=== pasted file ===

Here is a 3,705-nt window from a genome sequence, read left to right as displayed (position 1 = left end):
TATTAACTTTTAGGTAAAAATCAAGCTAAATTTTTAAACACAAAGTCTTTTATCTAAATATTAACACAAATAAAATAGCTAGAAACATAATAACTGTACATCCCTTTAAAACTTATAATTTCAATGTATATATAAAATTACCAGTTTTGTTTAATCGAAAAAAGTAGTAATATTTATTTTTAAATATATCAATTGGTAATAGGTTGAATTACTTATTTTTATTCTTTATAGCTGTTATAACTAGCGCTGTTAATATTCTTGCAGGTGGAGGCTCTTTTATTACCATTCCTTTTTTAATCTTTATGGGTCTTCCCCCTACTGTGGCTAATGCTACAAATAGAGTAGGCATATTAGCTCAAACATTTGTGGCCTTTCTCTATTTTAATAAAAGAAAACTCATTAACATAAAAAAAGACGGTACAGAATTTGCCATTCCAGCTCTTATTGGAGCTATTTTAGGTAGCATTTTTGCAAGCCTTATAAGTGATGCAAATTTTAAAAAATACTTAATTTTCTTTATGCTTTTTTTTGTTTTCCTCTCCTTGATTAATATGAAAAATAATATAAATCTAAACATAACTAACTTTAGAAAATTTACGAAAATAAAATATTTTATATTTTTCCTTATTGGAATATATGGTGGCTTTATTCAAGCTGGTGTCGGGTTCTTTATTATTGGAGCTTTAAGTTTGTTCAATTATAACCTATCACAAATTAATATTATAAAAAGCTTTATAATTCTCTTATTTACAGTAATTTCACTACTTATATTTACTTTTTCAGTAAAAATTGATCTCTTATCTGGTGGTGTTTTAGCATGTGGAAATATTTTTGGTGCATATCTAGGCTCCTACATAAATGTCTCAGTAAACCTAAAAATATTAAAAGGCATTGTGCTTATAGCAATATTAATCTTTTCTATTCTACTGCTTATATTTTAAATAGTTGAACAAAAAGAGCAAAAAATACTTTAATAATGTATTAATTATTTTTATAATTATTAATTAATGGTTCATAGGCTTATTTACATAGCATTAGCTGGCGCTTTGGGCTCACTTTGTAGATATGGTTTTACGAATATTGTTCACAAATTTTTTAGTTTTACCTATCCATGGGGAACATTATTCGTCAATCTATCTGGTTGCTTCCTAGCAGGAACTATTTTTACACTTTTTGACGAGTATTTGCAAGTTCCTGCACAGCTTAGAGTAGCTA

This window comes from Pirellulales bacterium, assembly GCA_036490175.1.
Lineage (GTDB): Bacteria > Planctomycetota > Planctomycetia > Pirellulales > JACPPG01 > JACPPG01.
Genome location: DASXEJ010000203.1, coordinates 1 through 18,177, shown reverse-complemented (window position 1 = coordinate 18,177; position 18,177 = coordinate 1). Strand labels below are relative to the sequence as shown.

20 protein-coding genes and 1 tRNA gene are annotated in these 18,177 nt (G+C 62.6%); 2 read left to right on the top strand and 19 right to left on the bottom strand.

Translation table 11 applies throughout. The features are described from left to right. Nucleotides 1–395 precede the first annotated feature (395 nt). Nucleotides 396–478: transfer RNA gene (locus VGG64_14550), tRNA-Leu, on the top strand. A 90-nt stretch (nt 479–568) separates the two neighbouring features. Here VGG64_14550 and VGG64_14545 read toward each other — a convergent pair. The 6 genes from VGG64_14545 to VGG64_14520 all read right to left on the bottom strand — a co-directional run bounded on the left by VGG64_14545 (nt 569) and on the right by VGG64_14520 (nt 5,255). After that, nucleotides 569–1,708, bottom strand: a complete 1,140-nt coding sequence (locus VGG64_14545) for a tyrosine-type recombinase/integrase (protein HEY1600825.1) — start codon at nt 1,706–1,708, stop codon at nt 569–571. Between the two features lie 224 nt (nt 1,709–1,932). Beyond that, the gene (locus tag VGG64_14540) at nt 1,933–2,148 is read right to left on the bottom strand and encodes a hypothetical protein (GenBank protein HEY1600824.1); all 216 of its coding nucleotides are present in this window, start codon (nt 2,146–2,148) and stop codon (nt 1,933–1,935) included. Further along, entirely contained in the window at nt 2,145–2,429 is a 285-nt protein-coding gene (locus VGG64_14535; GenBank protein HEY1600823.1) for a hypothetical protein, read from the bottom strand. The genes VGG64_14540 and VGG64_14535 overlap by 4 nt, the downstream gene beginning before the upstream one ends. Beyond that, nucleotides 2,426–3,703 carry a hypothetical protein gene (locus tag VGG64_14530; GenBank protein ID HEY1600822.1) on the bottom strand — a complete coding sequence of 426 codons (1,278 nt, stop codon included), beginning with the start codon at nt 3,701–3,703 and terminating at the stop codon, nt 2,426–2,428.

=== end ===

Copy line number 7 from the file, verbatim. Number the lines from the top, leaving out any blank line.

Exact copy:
Translation table 11 applies throughout. The features are described from left to right. Nucleotides 1–395 precede the first annotated feature (395 nt). Nucleotides 396–478: transfer RNA gene (locus VGG64_14550), tRNA-Leu, on the top strand. A 90-nt stretch (nt 479–568) separates the two neighbouring features. Here VGG64_14550 and VGG64_14545 read toward each other — a convergent pair. The 6 genes from VGG64_14545 to VGG64_14520 all read right to left on the bottom strand — a co-directional run bounded on the left by VGG64_14545 (nt 569) and on the right by VGG64_14520 (nt 5,255). After that, nucleotides 569–1,708, bottom strand: a complete 1,140-nt coding sequence (locus VGG64_14545) for a tyrosine-type recombinase/integrase (protein HEY1600825.1) — start codon at nt 1,706–1,708, stop codon at nt 569–571. Between the two features lie 224 nt (nt 1,709–1,932). Beyond that, the gene (locus tag VGG64_14540) at nt 1,933–2,148 is read right to left on the bottom strand and encodes a hypothetical protein (GenBank protein HEY1600824.1); all 216 of its coding nucleotides are present in this window, start codon (nt 2,146–2,148) and stop codon (nt 1,933–1,935) included. Further along, entirely contained in the window at nt 2,145–2,429 is a 285-nt protein-coding gene (locus VGG64_14535; GenBank protein HEY1600823.1) for a hypothetical protein, read from the bottom strand. The genes VGG64_14540 and VGG64_14535 overlap by 4 nt, the downstream gene beginning before the upstream one ends. Beyond that, nucleotides 2,426–3,703 carry a hypothetical protein gene (locus tag VGG64_14530; GenBank protein ID HEY1600822.1) on the bottom strand — a complete coding sequence of 426 codons (1,278 nt, stop codon included), beginning with the start codon at nt 3,701–3,703 and terminating at the stop codon, nt 2,426–2,428.